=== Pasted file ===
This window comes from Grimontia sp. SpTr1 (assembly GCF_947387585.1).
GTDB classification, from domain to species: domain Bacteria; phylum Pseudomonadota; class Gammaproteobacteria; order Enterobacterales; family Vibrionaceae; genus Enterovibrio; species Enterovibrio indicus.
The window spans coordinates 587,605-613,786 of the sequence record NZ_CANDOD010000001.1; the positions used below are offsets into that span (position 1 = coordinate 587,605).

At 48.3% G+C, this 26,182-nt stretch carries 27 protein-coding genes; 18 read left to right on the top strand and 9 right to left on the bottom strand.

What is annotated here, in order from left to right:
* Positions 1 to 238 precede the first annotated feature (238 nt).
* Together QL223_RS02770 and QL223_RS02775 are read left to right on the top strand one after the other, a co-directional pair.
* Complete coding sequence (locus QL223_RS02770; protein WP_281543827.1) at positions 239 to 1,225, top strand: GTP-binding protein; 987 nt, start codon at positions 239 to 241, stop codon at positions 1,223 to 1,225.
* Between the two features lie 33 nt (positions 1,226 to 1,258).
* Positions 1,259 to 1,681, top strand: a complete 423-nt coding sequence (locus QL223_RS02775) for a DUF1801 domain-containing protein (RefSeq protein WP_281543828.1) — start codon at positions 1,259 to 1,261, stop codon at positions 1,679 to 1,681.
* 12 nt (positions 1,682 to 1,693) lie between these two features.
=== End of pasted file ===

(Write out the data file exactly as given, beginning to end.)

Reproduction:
This window comes from Grimontia sp. SpTr1 (assembly GCF_947387585.1).
GTDB classification, from domain to species: domain Bacteria; phylum Pseudomonadota; class Gammaproteobacteria; order Enterobacterales; family Vibrionaceae; genus Enterovibrio; species Enterovibrio indicus.
The window spans coordinates 587,605-613,786 of the sequence record NZ_CANDOD010000001.1; the positions used below are offsets into that span (position 1 = coordinate 587,605).

At 48.3% G+C, this 26,182-nt stretch carries 27 protein-coding genes; 18 read left to right on the top strand and 9 right to left on the bottom strand.

What is annotated here, in order from left to right:
* Positions 1 to 238 precede the first annotated feature (238 nt).
* Together QL223_RS02770 and QL223_RS02775 are read left to right on the top strand one after the other, a co-directional pair.
* Complete coding sequence (locus QL223_RS02770; protein WP_281543827.1) at positions 239 to 1,225, top strand: GTP-binding protein; 987 nt, start codon at positions 239 to 241, stop codon at positions 1,223 to 1,225.
* Between the two features lie 33 nt (positions 1,226 to 1,258).
* Positions 1,259 to 1,681, top strand: a complete 423-nt coding sequence (locus QL223_RS02775) for a DUF1801 domain-containing protein (RefSeq protein WP_281543828.1) — start codon at positions 1,259 to 1,261, stop codon at positions 1,679 to 1,681.
* 12 nt (positions 1,682 to 1,693) lie between these two features.